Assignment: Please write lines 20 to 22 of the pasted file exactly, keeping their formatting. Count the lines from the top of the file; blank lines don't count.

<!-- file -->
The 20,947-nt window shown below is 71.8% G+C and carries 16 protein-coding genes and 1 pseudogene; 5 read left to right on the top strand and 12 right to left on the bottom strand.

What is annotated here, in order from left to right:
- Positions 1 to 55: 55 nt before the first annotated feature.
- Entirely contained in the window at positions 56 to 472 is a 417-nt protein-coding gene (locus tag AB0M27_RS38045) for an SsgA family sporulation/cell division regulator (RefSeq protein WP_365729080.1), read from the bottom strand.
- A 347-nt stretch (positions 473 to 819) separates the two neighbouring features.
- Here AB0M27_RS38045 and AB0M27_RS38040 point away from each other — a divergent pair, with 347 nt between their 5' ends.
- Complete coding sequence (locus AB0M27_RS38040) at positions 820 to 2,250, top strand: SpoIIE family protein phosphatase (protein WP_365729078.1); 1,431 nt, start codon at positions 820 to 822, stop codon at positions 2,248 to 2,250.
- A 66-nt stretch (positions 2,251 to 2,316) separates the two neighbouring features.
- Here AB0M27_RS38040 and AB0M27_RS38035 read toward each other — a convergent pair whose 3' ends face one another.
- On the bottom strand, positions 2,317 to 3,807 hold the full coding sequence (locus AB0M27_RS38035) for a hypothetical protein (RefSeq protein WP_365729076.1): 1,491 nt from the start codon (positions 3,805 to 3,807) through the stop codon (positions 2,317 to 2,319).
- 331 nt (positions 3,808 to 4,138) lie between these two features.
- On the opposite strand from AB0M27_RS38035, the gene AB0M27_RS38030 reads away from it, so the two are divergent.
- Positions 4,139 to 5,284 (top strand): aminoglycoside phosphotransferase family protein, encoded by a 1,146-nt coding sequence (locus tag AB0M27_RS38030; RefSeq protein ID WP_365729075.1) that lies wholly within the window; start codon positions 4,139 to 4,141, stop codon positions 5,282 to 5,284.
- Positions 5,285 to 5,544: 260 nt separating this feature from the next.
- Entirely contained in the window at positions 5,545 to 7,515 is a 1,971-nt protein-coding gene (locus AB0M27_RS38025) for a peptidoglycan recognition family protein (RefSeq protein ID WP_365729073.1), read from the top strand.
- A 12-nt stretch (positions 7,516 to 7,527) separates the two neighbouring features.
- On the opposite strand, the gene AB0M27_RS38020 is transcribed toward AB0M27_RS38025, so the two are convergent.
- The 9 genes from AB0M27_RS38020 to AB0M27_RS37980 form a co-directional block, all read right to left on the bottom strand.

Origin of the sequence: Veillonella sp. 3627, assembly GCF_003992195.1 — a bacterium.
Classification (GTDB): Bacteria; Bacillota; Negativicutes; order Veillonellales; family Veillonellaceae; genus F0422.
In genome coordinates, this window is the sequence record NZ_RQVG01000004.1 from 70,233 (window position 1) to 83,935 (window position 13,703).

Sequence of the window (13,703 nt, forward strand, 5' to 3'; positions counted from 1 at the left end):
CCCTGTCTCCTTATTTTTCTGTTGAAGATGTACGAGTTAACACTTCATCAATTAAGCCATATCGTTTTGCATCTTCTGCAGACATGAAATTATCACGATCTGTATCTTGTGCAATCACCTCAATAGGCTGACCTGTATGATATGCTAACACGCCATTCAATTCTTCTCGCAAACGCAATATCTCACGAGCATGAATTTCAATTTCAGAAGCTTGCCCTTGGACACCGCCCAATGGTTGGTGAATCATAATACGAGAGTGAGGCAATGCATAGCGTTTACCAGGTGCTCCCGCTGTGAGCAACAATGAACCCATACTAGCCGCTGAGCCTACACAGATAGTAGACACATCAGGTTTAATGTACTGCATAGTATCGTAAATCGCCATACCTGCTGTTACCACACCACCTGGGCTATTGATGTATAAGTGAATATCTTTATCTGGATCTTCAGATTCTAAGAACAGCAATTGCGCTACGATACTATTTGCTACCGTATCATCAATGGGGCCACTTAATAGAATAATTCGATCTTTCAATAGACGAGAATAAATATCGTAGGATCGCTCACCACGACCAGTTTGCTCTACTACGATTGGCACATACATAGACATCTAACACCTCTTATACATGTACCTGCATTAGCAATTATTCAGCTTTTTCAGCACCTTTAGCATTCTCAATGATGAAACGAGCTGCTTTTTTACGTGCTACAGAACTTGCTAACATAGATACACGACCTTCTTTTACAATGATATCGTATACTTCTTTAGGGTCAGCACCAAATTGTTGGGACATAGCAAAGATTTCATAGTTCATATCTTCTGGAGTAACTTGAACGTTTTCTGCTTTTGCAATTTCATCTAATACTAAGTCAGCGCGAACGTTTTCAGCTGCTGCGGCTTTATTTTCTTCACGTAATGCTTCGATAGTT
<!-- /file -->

Classification (GTDB): Bacteria; Bacillota; Negativicutes; order Veillonellales; family Veillonellaceae; genus F0422.
In genome coordinates, this window is the sequence record NZ_RQVG01000004.1 from 70,233 (window position 1) to 83,935 (window position 13,703).

Sequence of the window (13,703 nt, forward strand, 5' to 3'; positions counted from 1 at the left end):